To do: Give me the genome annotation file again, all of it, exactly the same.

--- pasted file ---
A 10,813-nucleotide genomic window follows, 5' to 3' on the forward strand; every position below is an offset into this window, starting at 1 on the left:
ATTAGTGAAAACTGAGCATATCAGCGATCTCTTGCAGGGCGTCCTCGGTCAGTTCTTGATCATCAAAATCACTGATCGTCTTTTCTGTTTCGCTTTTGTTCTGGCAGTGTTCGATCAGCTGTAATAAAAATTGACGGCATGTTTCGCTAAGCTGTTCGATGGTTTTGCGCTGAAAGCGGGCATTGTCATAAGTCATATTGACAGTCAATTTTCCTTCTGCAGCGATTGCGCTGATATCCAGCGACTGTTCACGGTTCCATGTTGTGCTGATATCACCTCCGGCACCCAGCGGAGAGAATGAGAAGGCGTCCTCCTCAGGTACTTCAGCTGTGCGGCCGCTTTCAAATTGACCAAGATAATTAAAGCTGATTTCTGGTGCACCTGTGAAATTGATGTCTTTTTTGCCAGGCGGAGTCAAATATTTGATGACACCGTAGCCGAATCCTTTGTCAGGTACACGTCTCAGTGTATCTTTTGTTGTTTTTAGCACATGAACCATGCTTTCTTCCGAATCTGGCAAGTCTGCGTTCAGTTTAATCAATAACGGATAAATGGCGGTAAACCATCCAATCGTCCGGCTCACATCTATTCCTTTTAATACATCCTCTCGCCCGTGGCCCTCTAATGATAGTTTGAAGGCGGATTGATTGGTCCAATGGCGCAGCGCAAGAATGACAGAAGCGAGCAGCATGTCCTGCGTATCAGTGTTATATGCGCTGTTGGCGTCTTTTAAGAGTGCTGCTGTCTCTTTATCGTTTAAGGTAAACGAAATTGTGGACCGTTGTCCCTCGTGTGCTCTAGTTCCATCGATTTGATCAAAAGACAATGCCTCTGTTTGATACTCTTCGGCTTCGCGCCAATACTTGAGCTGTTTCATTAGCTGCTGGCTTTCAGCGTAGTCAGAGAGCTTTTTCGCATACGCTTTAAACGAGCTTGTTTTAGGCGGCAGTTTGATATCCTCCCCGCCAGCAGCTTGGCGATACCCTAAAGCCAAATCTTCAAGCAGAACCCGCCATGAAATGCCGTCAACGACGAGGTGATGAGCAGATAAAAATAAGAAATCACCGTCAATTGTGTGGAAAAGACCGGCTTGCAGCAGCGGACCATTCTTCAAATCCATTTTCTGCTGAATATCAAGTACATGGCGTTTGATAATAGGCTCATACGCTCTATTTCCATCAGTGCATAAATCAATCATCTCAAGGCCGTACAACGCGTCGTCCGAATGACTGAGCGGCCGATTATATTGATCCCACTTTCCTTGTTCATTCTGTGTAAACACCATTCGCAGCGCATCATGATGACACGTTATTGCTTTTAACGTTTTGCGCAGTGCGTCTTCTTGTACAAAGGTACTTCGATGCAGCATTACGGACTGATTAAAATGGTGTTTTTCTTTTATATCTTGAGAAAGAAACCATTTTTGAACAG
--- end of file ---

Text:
A 10,813-nucleotide genomic window follows, 5' to 3' on the forward strand; every position below is an offset into this window, starting at 1 on the left:
ATTAGTGAAAACTGAGCATATCAGCGATCTCTTGCAGGGCGTCCTCGGTCAGTTCTTGATCATCAAAATCACTGATCGTCTTTTCTGTTTCGCTTTTGTTCTGGCAGTGTTCGATCAGCTGTAATAAAAATTGACGGCATGTTTCGCTAAGCTGTTCGATGGTTTTGCGCTGAAAGCGGGCATTGTCATAAGTCATATTGACAGTCAATTTTCCTTCTGCAGCGATTGCGCTGATATCCAGCGACTGTTCACGGTTCCATGTTGTGCTGATATCACCTCCGGCACCCAGCGGAGAGAATGAGAAGGCGTCCTCCTCAGGTACTTCAGCTGTGCGGCCGCTTTCAAATTGACCAAGATAATTAAAGCTGATTTCTGGTGCACCTGTGAAATTGATGTCTTTTTTGCCAGGCGGAGTCAAATATTTGATGACACCGTAGCCGAATCCTTTGTCAGGTACACGTCTCAGTGTATCTTTTGTTGTTTTTAGCACATGAACCATGCTTTCTTCCGAATCTGGCAAGTCTGCGTTCAGTTTAATCAATAACGGATAAATGGCGGTAAACCATCCAATCGTCCGGCTCACATCTATTCCTTTTAATACATCCTCTCGCCCGTGGCCCTCTAATGATAGTTTGAAGGCGGATTGATTGGTCCAATGGCGCAGCGCAAGAATGACAGAAGCGAGCAGCATGTCCTGCGTATCAGTGTTATATGCGCTGTTGGCGTCTTTTAAGAGTGCTGCTGTCTCTTTATCGTTTAAGGTAAACGAAATTGTGGACCGTTGTCCCTCGTGTGCTCTAGTTCCATCGATTTGATCAAAAGACAATGCCTCTGTTTGATACTCTTCGGCTTCGCGCCAATACTTGAGCTGTTTCATTAGCTGCTGGCTTTCAGCGTAGTCAGAGAGCTTTTTCGCATACGCTTTAAACGAGCTTGTTTTAGGCGGCAGTTTGATATCCTCCCCGCCAGCAGCTTGGCGATACCCTAAAGCCAAATCTTCAAGCAGAACCCGCCATGAAATGCCGTCAACGACGAGGTGATGAGCAGATAAAAATAAGAAATCACCGTCAATTGTGTGGAAAAGACCGGCTTGCAGCAGCGGACCATTCTTCAAATCCATTTTCTGCTGAATATCAAGTACATGGCGTTTGATAATAGGCTCATACGCTCTATTTCCATCAGTGCATAAATCAATCATCTCAAGGCCGTACAACGCGTCGTCCGAATGACTGAGCGGCCGATTATATTGATCCCACTTTCCTTGTTCATTCTGTGTAAACACCATTCGCAGCGCATCATGATGACACGTTATTGCTTTTAACGTTTTGCGCAGTGCGTCTTCTTGTACAAAGGTACTTCGATGCAGCATTACGGACTGATTAAAATGGTGTTTTTCTTTTATATCTTGAGAAAGAAACCATTTTTGAACAG